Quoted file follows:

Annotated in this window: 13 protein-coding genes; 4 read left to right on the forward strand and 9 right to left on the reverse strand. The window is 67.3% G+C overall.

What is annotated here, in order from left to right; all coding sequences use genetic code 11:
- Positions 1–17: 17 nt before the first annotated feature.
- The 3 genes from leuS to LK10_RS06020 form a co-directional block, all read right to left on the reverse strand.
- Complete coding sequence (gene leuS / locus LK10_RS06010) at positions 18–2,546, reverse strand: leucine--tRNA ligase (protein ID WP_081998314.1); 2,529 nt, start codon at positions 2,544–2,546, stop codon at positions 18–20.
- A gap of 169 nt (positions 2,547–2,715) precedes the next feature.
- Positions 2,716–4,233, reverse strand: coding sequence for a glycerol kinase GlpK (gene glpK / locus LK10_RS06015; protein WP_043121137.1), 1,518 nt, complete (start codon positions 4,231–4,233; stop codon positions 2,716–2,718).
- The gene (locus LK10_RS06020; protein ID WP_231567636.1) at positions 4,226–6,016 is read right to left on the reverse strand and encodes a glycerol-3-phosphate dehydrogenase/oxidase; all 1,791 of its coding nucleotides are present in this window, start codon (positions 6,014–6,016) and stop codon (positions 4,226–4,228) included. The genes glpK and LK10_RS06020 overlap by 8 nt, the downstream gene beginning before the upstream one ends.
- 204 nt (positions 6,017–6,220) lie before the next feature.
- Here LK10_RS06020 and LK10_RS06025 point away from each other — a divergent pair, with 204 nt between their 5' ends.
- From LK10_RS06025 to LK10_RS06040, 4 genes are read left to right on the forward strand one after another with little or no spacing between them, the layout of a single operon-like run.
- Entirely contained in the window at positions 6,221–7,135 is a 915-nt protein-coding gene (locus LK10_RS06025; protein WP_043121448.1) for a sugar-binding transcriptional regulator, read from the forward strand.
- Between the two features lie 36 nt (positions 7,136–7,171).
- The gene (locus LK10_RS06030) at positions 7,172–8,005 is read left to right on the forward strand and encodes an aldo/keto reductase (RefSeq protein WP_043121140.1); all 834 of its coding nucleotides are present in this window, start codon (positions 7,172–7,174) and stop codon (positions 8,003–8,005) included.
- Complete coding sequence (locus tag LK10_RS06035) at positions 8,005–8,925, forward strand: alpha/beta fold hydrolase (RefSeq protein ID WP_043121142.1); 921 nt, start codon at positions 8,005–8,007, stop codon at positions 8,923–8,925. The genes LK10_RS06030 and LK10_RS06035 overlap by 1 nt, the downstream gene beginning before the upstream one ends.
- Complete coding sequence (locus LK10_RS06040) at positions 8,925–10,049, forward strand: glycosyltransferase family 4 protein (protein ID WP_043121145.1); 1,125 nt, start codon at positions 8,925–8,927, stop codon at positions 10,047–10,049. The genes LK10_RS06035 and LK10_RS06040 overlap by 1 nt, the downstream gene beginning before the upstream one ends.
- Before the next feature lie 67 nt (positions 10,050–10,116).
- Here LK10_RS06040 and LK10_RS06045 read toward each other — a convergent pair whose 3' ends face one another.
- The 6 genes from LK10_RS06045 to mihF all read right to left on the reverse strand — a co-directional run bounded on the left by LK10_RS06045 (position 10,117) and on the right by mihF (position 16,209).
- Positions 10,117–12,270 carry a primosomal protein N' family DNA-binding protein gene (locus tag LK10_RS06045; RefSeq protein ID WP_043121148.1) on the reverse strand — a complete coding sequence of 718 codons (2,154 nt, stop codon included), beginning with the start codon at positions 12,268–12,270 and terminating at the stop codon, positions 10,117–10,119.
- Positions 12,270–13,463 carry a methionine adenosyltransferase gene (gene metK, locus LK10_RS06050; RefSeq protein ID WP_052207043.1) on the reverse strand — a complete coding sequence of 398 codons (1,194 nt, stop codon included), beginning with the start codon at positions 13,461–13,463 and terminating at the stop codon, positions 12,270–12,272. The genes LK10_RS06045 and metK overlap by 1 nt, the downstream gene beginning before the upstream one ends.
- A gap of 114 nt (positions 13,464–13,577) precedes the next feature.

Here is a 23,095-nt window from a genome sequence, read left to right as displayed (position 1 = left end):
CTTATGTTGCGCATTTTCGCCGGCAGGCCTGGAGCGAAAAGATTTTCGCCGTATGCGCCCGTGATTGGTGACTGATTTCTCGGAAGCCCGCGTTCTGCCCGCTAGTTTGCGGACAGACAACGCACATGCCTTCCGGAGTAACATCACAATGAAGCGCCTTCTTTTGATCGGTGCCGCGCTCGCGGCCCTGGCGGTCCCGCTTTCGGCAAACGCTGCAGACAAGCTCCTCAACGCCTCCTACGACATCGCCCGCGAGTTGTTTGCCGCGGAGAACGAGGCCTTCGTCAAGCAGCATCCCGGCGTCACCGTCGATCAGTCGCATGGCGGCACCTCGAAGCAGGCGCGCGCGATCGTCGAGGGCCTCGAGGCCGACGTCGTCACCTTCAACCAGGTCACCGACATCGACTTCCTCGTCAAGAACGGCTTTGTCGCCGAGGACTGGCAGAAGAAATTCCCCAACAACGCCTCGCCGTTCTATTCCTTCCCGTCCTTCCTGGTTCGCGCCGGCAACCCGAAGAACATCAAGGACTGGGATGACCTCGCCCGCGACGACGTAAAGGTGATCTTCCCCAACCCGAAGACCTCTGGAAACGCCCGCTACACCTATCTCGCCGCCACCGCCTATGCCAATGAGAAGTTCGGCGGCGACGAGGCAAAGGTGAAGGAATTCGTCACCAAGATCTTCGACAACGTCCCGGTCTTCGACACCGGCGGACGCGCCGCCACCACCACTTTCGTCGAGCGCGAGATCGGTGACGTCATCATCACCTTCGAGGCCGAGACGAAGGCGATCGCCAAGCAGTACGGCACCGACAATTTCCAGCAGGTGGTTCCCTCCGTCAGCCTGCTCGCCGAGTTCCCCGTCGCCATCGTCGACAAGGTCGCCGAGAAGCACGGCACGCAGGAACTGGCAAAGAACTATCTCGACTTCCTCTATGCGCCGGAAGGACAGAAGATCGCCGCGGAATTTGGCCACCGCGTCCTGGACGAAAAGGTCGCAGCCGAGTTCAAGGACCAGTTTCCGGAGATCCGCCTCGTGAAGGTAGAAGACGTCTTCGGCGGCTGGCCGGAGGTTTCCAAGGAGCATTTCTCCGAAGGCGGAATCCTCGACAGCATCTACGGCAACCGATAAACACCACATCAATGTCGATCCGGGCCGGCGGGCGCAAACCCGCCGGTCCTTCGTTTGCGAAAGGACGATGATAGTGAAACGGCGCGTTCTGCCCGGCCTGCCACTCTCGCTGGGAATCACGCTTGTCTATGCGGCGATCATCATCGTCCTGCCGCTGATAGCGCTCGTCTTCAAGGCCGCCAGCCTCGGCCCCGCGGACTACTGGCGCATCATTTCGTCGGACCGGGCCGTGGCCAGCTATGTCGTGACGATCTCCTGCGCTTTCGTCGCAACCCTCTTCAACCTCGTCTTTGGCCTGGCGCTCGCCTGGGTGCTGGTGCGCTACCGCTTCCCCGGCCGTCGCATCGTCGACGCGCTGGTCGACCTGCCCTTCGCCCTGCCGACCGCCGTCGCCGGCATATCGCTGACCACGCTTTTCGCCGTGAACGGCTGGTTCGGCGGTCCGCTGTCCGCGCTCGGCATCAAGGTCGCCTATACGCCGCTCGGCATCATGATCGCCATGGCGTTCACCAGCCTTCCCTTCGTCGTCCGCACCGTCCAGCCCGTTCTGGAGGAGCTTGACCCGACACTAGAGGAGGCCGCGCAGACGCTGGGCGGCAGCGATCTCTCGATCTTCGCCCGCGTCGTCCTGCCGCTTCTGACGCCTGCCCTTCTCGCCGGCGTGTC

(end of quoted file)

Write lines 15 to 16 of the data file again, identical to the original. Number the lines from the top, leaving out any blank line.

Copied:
- Complete coding sequence (locus tag LK10_RS06035) at positions 8,005–8,925, forward strand: alpha/beta fold hydrolase (RefSeq protein ID WP_043121142.1); 921 nt, start codon at positions 8,005–8,007, stop codon at positions 8,923–8,925. The genes LK10_RS06030 and LK10_RS06035 overlap by 1 nt, the downstream gene beginning before the upstream one ends.
- Complete coding sequence (locus LK10_RS06040) at positions 8,925–10,049, forward strand: glycosyltransferase family 4 protein (protein ID WP_043121145.1); 1,125 nt, start codon at positions 8,925–8,927, stop codon at positions 10,047–10,049. The genes LK10_RS06035 and LK10_RS06040 overlap by 1 nt, the downstream gene beginning before the upstream one ends.